Sunday, November 9, 2008 2 comments ++[ CLICK TO COMMENT ]++

Biggest threat to investors right now: Themselves

I guess you can say that you are your own worst enemy almost at any point in the investing cycle. After all, psychology is half the question. As intelligent as he is, Warren Buffett is not the best investor due to his mental prowess; rather, it is his ability to block out human emotions.

One of the popular things right now is the tendency for investors to call the bottom. I know it's a problem because even I am tempted to do something on the belief that we are near a 'bottom' and don't want to miss any big rally. The risk is that you will make a sudden, rash, decision rather than thinking it through. This risk isn't that big if you are a value investor that is bottoms-up; but if you are macro-inclined, like I am, making the wrong call is disastrous (because my bottoms-up stock selection is neither great nor my focus.)

From a valuation point of view, I think stocks--this applies to almost the whole world--are attractive but not extremely appealing. This is nothing like 1974. Some markets, and some stocks, are likely worth buying but the whole market is not cheap. I ran across a post by Henry Blodget--yes, who would have thought he would ever be bearish :)--showing a chart of trailing P/E ratio (I believe a 15 year ratio) and interest rates by Robert Shiller (thanks to The Big Picture for original mention):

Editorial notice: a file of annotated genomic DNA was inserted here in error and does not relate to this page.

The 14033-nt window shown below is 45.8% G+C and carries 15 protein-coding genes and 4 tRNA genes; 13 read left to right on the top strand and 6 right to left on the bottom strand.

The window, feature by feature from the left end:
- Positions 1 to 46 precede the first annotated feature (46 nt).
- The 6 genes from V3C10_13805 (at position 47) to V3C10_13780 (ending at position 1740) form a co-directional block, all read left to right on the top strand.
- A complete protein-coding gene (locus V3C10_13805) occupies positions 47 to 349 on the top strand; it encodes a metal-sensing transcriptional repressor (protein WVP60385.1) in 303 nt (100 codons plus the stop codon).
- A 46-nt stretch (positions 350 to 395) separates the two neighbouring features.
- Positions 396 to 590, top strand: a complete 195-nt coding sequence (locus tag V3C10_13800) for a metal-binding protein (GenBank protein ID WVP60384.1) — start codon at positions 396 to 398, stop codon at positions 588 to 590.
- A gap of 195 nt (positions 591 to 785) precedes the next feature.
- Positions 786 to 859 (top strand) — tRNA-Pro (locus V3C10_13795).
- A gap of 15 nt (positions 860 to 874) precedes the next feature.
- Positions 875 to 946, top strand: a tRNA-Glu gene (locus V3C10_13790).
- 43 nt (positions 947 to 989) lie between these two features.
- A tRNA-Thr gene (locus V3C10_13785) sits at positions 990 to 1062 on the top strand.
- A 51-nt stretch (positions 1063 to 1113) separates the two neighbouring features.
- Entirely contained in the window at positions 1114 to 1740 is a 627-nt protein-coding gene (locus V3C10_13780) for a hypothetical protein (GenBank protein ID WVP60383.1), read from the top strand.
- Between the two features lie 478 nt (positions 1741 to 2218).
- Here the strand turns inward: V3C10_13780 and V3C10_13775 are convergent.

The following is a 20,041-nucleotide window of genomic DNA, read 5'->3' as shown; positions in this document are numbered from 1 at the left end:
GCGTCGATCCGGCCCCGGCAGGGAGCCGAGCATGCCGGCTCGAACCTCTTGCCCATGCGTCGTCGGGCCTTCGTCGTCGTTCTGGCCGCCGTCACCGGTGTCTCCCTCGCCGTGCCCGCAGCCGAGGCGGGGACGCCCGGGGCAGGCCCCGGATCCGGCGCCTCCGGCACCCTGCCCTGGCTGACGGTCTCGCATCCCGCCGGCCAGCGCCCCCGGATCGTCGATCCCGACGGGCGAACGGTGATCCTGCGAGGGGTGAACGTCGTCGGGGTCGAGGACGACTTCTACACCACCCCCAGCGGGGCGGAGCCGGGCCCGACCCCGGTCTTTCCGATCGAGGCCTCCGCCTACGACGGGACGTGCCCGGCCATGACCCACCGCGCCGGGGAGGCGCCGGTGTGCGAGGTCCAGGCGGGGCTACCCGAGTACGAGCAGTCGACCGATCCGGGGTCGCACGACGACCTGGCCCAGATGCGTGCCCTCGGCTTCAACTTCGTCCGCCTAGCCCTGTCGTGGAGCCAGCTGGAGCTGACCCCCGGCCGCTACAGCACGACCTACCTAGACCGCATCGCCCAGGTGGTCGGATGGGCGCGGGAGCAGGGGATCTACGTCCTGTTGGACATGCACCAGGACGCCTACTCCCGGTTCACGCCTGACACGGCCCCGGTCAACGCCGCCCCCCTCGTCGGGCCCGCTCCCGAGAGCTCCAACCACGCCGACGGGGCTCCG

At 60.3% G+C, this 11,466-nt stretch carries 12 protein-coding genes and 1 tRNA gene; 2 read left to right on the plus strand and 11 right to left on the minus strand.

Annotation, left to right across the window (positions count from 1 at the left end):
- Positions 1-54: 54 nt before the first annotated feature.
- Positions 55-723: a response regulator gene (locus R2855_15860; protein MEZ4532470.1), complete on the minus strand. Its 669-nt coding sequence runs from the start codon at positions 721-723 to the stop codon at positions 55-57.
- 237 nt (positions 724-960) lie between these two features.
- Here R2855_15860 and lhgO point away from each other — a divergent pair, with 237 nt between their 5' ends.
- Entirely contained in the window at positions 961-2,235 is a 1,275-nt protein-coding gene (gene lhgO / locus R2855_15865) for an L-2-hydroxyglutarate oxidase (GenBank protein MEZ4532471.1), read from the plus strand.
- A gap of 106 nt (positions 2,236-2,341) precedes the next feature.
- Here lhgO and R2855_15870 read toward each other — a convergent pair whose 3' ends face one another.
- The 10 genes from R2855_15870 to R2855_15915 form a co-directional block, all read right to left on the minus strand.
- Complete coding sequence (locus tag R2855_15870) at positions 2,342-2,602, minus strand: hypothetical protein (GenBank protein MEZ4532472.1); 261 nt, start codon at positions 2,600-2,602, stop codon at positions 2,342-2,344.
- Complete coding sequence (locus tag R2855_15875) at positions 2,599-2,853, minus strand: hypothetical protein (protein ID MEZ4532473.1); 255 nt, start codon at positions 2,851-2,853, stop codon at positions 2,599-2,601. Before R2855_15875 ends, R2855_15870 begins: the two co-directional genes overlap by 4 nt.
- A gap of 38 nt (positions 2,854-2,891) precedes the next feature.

(source: Robert Shiller)


Two things pop out for me.

The chart shows how out of whack valuations were in the last 25 years. Who knows if history will repeat but if it's anything like the past, it is possible for the bear market to decline further or for it to stay flat for a decade or more. Remember that 1974 was a big bottom (Dow never hit that level since) but the market didn't go anywhere until the early 80's. It is prudent to invest as if that were the case. The implication of this thinking is that one can't rely on the high P/E multiples of the last two decades. It might be lethal to invest in high P/E stocks (without high growth) and expect the market to place a high valuation.

This might also be a time to almost think of stocks as if they were bonds. What I mean is, perhaps one should assume that prices may not rise much and hence returns will be dependent on dividends that you receive. In the last 25 years, investors were always bailed out by high prices--someone would pay higher than you did. That may not be as likely in the future. (Note: this is just a general view and one should change the view based on the circumstance. For instance, if you pick up something at a ridiculously low price with no dividend, that's fine.)

The other thing to note is that it is hard to make a call on interest rates right now--at least compared to history. Rates are sort of at the level where they can move either way. If you look at the chart, you'll see that rates can drop further and end up like the 40's. But it is also possible for rates to rise since they have been declining for two decades. I remember a reader in one of the comments was looking at making a bearish bet on US interest rates. Well, this chart shows how difficult that call is (if you just look at history and don't look at current economic environment.) There is nothing to stop rates from hovering around the 4% level that it is at now, for the next 15 years.